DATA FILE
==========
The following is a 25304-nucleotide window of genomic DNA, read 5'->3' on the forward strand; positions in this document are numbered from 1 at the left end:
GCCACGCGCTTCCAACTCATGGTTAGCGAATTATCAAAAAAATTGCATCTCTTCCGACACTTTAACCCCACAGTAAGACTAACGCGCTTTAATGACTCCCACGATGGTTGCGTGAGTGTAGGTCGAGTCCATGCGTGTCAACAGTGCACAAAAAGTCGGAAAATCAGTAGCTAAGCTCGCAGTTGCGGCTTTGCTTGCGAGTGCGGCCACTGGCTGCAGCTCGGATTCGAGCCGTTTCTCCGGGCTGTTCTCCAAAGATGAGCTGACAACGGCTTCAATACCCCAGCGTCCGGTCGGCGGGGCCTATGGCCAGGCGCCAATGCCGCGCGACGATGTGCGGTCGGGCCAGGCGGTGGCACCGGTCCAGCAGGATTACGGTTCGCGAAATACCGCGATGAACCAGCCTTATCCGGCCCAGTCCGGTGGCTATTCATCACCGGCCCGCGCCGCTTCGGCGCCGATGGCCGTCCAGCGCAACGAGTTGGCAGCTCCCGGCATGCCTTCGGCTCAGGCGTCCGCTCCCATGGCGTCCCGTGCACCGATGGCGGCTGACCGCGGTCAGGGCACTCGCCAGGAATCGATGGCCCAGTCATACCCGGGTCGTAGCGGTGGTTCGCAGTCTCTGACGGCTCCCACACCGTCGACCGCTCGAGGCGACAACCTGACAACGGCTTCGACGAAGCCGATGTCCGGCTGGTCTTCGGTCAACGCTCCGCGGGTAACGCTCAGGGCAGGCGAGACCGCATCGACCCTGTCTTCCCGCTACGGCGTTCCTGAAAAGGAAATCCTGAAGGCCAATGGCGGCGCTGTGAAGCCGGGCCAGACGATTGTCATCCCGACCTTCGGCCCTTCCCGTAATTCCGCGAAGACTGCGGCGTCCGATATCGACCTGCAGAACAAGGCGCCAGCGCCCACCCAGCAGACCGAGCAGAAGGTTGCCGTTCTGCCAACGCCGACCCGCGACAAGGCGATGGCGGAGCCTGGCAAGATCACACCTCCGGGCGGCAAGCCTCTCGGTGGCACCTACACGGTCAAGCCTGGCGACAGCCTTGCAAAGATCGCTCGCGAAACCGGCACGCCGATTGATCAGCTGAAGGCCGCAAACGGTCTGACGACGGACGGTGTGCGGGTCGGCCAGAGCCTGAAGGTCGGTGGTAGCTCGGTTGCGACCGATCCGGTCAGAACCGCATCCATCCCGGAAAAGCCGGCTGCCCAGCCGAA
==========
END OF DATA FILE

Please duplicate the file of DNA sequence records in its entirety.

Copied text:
The following is a 25304-nucleotide window of genomic DNA, read 5'->3' on the forward strand; positions in this document are numbered from 1 at the left end:
GCCACGCGCTTCCAACTCATGGTTAGCGAATTATCAAAAAAATTGCATCTCTTCCGACACTTTAACCCCACAGTAAGACTAACGCGCTTTAATGACTCCCACGATGGTTGCGTGAGTGTAGGTCGAGTCCATGCGTGTCAACAGTGCACAAAAAGTCGGAAAATCAGTAGCTAAGCTCGCAGTTGCGGCTTTGCTTGCGAGTGCGGCCACTGGCTGCAGCTCGGATTCGAGCCGTTTCTCCGGGCTGTTCTCCAAAGATGAGCTGACAACGGCTTCAATACCCCAGCGTCCGGTCGGCGGGGCCTATGGCCAGGCGCCAATGCCGCGCGACGATGTGCGGTCGGGCCAGGCGGTGGCACCGGTCCAGCAGGATTACGGTTCGCGAAATACCGCGATGAACCAGCCTTATCCGGCCCAGTCCGGTGGCTATTCATCACCGGCCCGCGCCGCTTCGGCGCCGATGGCCGTCCAGCGCAACGAGTTGGCAGCTCCCGGCATGCCTTCGGCTCAGGCGTCCGCTCCCATGGCGTCCCGTGCACCGATGGCGGCTGACCGCGGTCAGGGCACTCGCCAGGAATCGATGGCCCAGTCATACCCGGGTCGTAGCGGTGGTTCGCAGTCTCTGACGGCTCCCACACCGTCGACCGCTCGAGGCGACAACCTGACAACGGCTTCGACGAAGCCGATGTCCGGCTGGTCTTCGGTCAACGCTCCGCGGGTAACGCTCAGGGCAGGCGAGACCGCATCGACCCTGTCTTCCCGCTACGGCGTTCCTGAAAAGGAAATCCTGAAGGCCAATGGCGGCGCTGTGAAGCCGGGCCAGACGATTGTCATCCCGACCTTCGGCCCTTCCCGTAATTCCGCGAAGACTGCGGCGTCCGATATCGACCTGCAGAACAAGGCGCCAGCGCCCACCCAGCAGACCGAGCAGAAGGTTGCCGTTCTGCCAACGCCGACCCGCGACAAGGCGATGGCGGAGCCTGGCAAGATCACACCTCCGGGCGGCAAGCCTCTCGGTGGCACCTACACGGTCAAGCCTGGCGACAGCCTTGCAAAGATCGCTCGCGAAACCGGCACGCCGATTGATCAGCTGAAGGCCGCAAACGGTCTGACGACGGACGGTGTGCGGGTCGGCCAGAGCCTGAAGGTCGGTGGTAGCTCGGTTGCGACCGATCCGGTCAGAACCGCATCCATCCCGGAAAAGCCGGCTGCCCAGCCGAA